The Mystery of a 200,000-year-old Oklahoma Mosaic

In 1969, construction workers in Oklahoma, USA stumbled upon a structure that looked man-made and, according to many authors, could rewrite the history of not only the United States, but also the world.

This structure, which looks like a stone mosaic floor, was found in a layer that experts have dated to 200 thousand years. At the same time, it is officially accepted that the first people came to North America only about 22-19 thousand years ago.

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An article about this strange discovery was first published in the newspaper “The Oklahoman” shortly after its discovery, causing heated debate among experts and among ordinary readers. The article also published several black and white photos of this “mosaic”, which to this day remain the only surviving images of this object.

Here’s what was written in this post:

“On June 27, 1969, workers cutting through a rock located on the Broadway extension of 122nd Street, between Edmond and Oklahoma City, stumbled upon a find that caused much controversy among experts. …

“I’m sure it was human-made because the stones were arranged in perfect sets of parallel lines that intersected to form a diamond shape, all pointing east,” said Durwood Pate, an Oklahoma City geologist who studied the matter place.

“We also found the hole for the pole (pillar) which is perfectly flat. The top of the rocks is very smooth, and if you pick up one of them, you find something that indicates surface wear. Everything is too well positioned to be a natural formation.”

Dr. Robert Bell, an archaeologist at the University of Oklahoma, expressed a different opinion, saying that the find was a natural formation. Dr. Bell said he saw no trace of the processing agent. But Pate, on the other hand, found something like a grout between each stone.

Delbert Smith, geologist and president of the Oklahoma Seismograph Company, said the structure, which was discovered about 90 cm below the earth’s surface, appears to cover an area of ​​several thousand square feet.

“There’s no doubt about it. It was clearly put there, but I have no idea who could have done it,” he told the journalist.

According to the newspaper, Delbert Smith, president of the Oklahoma Seismograph Co. and the former president of the Oklahoma City Geophysical Society, and Durwood Pate, an independent petroleum geologist, came to the site to study the formation and take samples.

“I am convinced that this is not a natural earthly formation, but something created by human hands,” Smith said later.

Two days later, on June 29, 1969, a new article about this find appeared in the newspaper “Tulsa World”. There Delbert Smith’s words were given more fully and the dating of the object sounded for the first time: “There’s no doubt about that. It was specially installed by someone, but I have no idea who did it. Another facet of the mystery is related to the dating. There are different opinions regarding the geology involved, but the most accurate estimates of the age of these tiles are 200 thousand years. ”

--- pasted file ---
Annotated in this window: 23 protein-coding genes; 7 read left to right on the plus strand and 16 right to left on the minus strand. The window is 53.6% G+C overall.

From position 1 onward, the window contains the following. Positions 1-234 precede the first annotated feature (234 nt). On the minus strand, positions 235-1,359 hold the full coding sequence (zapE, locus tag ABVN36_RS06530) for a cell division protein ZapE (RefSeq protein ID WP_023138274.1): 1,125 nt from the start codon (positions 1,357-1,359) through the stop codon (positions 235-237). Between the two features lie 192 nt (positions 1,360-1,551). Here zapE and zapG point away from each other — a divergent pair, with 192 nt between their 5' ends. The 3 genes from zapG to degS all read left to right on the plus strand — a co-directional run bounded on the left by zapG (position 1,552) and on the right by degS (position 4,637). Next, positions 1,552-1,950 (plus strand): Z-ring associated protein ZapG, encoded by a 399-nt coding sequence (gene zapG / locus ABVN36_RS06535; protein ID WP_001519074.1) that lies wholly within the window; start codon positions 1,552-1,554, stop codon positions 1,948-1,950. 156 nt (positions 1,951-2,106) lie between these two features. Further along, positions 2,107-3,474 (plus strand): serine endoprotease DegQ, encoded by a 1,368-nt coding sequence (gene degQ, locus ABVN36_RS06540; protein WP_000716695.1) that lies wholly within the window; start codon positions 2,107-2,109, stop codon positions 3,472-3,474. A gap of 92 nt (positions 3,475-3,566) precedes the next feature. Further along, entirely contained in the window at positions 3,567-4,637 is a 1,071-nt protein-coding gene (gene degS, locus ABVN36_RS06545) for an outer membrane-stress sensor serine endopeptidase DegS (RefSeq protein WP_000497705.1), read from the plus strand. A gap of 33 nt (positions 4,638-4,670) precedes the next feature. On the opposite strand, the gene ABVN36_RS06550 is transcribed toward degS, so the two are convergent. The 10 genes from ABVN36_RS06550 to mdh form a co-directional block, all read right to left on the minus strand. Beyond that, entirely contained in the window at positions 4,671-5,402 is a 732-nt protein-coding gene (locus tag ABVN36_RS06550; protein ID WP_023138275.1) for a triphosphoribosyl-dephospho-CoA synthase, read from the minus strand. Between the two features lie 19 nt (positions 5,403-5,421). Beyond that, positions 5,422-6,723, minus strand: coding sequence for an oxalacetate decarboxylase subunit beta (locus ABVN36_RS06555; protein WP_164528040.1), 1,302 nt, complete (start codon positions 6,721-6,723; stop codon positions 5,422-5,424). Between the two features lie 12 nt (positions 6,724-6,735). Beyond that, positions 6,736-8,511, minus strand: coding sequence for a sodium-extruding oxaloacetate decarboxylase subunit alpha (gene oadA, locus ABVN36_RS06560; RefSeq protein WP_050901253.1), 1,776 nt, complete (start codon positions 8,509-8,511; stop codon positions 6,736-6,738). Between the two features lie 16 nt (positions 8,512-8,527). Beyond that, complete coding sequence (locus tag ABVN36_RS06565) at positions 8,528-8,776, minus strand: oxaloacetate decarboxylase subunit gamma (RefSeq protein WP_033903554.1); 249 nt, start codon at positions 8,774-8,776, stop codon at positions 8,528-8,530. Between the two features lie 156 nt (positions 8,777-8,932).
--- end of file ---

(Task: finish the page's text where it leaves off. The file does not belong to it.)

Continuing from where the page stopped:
The investigation continued. On July 1, 1969, the newspaper “The Oklahoman” wrote about the discovery of a second hole in the “mosaic”. Measurements showed that the two holes are 5 meters apart. According to Peith, the rock from which the mosaic is made is Permian limestone with an admixture of quartz grains.

On July 3, The Oklahoman newspaper continued its coverage of the find, pointing out that according to reports from archaeologists, an “ancient stone hammer” was also found at the site.

“The mystery of the dolomite limestone formation discovered between Oklahoma City and Edmond was exacerbated Wednesday by the discovery of a hammer-like object at the site.

“Geologists who paid attention to the unusual formation found it difficult to explain the origin of the formation or artifact. John M. Ware, an Oklahoma City geologist, said: “It just can’t be explained in terms of geology – we need an archaeologist to give the final opinion.” However, its age and origins may remain a mystery if the archaeologist is not able to convince him to take on the project soon.

“Within 20 days, the builders will continue their work on the excavation of the area in order to begin the construction of a food warehouse. Another intriguing feature of the rock is that it contains marine sediments, indicating that it was once an ocean floor. Pate said the 100-by-60-foot formation is fast becoming a tourist attraction.

“People flock there and rip off chunks of stone. We must save it until something is done to determine its origin.”

Unfortunately, after that almost no additional information about this strange find was published in the Oklahoma newspapers and what became of it is unknown.

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